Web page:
That might come as a surprise to some. After all, this isn’t San Francisco, overrun with wealthy tech bros and with limited room to expand. To be sure, the Twin Cities are more affordable than a lot of coastal cities.
In fact, overall, data on housing affordability in Minneapolis and St. Paul indicates that the portion of income people spend on housing is actually going down.
So does that mean talk of a crisis in housing affordability is overblown? Not quite. Because what that overall number fails to show is that even as housing becomes more affordable for some, it’s becoming less so for others.
First things first: how do we know whether housing is unaffordable or not? The standard measure for whether housing is affordable or not is if a household is spending 30 percent or more of its income on housing expenses.
That means a household making $30,000 a year shouldn’t spend more than about $750 a month on an apartment or house and utilities. A household making $100,000 a year shouldn’t spend over $2,500. If they do, they’re considered “cost-burdened.”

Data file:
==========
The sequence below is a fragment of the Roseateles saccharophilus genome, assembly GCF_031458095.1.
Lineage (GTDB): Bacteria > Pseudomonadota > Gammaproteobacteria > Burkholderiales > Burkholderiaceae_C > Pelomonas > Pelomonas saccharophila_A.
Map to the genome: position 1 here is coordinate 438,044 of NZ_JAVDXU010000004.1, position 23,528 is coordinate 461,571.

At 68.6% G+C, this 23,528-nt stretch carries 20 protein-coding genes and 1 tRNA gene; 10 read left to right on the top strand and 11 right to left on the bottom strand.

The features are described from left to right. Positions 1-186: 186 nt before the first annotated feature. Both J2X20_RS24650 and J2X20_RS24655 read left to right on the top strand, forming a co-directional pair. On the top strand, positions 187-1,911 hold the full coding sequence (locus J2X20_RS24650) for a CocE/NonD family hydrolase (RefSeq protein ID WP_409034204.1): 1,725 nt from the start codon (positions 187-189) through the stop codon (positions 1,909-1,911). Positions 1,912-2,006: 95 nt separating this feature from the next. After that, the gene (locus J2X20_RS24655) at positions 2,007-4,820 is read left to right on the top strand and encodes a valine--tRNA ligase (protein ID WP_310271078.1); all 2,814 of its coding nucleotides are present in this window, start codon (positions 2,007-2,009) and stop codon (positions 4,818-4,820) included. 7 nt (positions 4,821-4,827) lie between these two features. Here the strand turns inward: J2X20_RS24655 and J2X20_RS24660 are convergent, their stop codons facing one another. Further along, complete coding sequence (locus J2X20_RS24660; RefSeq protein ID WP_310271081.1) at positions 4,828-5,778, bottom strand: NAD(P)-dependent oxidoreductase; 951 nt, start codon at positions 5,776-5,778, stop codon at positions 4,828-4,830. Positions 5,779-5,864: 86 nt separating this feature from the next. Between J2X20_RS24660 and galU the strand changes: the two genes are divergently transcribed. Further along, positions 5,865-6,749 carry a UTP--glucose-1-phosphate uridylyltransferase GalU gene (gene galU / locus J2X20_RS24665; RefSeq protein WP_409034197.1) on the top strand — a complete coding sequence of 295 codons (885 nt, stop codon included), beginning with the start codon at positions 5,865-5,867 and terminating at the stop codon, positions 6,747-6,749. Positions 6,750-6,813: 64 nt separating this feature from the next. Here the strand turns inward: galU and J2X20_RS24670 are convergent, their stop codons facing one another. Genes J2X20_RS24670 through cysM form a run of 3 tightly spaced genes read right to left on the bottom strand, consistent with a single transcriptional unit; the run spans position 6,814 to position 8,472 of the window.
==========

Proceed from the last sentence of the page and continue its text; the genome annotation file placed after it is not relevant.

The 30 percent metric evolved out of federal housing programs, beginning in 1937, when the United States National Housing Act created the public housing program and set limits on the amount families could make to qualify for it, according to the U.S. Census Bureau. Eventually, a share of income — first 25 percent and then 30 percent— was adopted as a standard. Since 30 percent became a widely used benchmark for determining how much households would spend on rent and still be able to pay for their other expenses, it was adopted in the mainstream housing market.
But is a standard developed 80 years ago still relevant today? Not everyone thinks so. Critics dismiss the 30 percent benchmark as all but meaningless because it doesn’t account for the differences in other expenses households have, be they medical or transportation costs. Plus, they say, there’s no reasonable expectation that two households should aim to spend the same amount of their income on housing. Generally, poorer people spend a larger share of their income on rents or mortgages, while high-income people spend less.